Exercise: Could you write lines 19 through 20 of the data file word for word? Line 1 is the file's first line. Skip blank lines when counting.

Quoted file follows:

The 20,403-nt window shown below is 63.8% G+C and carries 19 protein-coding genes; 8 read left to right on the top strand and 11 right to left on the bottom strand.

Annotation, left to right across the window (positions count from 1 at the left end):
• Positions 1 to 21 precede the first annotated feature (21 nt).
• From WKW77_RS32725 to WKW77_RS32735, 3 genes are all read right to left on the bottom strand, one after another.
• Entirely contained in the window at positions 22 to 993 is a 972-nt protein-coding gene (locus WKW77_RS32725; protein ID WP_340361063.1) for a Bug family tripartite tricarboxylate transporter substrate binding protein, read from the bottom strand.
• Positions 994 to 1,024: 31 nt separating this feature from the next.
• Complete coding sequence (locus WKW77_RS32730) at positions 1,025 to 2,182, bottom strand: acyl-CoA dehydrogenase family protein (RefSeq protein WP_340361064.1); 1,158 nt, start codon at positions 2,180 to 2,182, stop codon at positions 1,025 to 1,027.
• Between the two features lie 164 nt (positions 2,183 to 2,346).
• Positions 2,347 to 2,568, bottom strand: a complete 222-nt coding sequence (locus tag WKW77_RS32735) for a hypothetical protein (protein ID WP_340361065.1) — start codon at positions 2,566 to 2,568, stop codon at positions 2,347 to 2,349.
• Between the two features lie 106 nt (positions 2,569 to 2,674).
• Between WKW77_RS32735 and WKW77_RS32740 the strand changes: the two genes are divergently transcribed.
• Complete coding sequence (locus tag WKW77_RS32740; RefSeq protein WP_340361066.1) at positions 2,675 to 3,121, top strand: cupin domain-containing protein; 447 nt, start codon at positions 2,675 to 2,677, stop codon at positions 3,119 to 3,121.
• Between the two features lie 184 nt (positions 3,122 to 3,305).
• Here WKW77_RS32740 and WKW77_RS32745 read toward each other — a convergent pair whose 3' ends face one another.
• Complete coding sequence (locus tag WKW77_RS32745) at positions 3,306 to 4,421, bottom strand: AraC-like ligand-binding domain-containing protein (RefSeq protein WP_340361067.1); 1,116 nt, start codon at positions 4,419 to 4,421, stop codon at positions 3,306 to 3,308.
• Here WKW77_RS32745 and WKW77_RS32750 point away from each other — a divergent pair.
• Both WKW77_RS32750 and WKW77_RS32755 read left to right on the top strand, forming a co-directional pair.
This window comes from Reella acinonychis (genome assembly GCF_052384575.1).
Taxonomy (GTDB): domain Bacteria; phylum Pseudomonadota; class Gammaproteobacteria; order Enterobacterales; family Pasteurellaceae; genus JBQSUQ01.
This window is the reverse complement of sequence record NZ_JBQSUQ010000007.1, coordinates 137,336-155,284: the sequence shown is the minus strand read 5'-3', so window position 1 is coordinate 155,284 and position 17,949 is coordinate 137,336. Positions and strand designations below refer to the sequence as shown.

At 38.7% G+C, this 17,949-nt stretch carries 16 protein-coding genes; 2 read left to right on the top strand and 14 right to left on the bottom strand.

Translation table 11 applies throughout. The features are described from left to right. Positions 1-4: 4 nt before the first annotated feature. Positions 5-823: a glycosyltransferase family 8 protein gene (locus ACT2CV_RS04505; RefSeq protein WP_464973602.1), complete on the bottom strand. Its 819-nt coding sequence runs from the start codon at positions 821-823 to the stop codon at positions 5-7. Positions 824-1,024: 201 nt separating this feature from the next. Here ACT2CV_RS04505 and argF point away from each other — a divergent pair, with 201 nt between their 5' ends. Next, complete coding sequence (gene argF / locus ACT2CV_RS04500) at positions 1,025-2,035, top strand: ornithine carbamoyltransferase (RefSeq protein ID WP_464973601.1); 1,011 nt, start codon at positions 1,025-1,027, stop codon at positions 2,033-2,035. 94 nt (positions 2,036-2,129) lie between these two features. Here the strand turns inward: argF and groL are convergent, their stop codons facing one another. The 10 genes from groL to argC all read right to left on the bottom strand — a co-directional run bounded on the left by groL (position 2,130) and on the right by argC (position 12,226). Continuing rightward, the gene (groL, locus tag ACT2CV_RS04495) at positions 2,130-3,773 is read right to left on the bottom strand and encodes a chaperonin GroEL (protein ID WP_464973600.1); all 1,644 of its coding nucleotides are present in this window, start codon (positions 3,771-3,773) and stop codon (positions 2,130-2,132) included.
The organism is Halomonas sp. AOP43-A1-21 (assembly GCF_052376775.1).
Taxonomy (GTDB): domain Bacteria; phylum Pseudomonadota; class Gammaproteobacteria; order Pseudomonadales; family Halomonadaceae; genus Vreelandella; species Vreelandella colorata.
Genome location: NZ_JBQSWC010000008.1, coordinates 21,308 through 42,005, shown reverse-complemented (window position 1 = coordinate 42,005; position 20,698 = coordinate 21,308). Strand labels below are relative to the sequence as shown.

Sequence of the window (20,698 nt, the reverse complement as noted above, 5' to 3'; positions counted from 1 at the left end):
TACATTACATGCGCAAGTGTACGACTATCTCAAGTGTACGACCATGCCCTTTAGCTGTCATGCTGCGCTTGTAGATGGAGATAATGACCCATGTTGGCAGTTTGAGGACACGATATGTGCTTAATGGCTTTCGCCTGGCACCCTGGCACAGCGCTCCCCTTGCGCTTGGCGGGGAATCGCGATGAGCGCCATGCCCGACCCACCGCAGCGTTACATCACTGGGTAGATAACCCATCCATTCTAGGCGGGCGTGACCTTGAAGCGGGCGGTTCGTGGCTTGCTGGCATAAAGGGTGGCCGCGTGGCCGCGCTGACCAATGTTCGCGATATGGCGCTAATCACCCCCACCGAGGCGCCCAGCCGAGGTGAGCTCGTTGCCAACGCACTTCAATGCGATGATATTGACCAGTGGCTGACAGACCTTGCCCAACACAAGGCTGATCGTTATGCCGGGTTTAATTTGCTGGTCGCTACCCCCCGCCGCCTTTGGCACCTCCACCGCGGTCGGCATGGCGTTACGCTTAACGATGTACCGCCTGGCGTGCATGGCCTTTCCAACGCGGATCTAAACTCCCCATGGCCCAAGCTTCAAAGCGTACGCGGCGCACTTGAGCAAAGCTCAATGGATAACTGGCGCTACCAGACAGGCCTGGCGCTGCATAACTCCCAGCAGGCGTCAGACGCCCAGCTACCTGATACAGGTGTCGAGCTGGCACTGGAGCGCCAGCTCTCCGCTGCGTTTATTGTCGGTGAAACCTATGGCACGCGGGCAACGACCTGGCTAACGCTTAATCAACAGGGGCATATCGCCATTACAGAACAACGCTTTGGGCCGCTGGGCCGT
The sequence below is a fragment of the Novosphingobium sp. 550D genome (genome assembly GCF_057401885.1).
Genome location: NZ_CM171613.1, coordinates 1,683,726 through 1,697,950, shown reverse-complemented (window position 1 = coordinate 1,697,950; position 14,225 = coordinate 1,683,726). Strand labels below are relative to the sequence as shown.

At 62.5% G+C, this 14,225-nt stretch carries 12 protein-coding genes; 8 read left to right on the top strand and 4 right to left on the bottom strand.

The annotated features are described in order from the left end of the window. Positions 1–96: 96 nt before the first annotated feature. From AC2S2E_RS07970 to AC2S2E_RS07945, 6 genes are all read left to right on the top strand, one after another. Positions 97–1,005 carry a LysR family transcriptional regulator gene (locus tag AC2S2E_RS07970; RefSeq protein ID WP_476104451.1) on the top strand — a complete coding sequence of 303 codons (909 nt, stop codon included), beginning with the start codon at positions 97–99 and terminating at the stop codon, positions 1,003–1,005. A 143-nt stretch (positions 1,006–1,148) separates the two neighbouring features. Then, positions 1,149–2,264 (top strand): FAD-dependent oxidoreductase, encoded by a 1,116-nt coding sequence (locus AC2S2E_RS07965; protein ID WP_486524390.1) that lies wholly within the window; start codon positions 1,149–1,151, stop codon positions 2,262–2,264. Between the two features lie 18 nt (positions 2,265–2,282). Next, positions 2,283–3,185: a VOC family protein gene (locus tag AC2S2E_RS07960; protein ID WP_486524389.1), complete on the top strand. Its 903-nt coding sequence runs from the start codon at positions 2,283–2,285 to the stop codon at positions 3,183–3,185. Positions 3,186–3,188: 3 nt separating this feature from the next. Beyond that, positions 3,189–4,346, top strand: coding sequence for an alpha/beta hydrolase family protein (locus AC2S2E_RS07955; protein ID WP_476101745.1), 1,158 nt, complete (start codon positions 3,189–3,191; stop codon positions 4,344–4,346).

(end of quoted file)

Taxonomy (GTDB): domain Bacteria; phylum Pseudomonadota; class Gammaproteobacteria; order Enterobacterales; family Pasteurellaceae; genus JBQSUQ01.
This window is the reverse complement of sequence record NZ_JBQSUQ010000007.1, coordinates 137,336-155,284: the sequence shown is the minus strand read 5'-3', so window position 1 is coordinate 155,284 and position 17,949 is coordinate 137,336. Positions and strand designations below refer to the sequence as shown.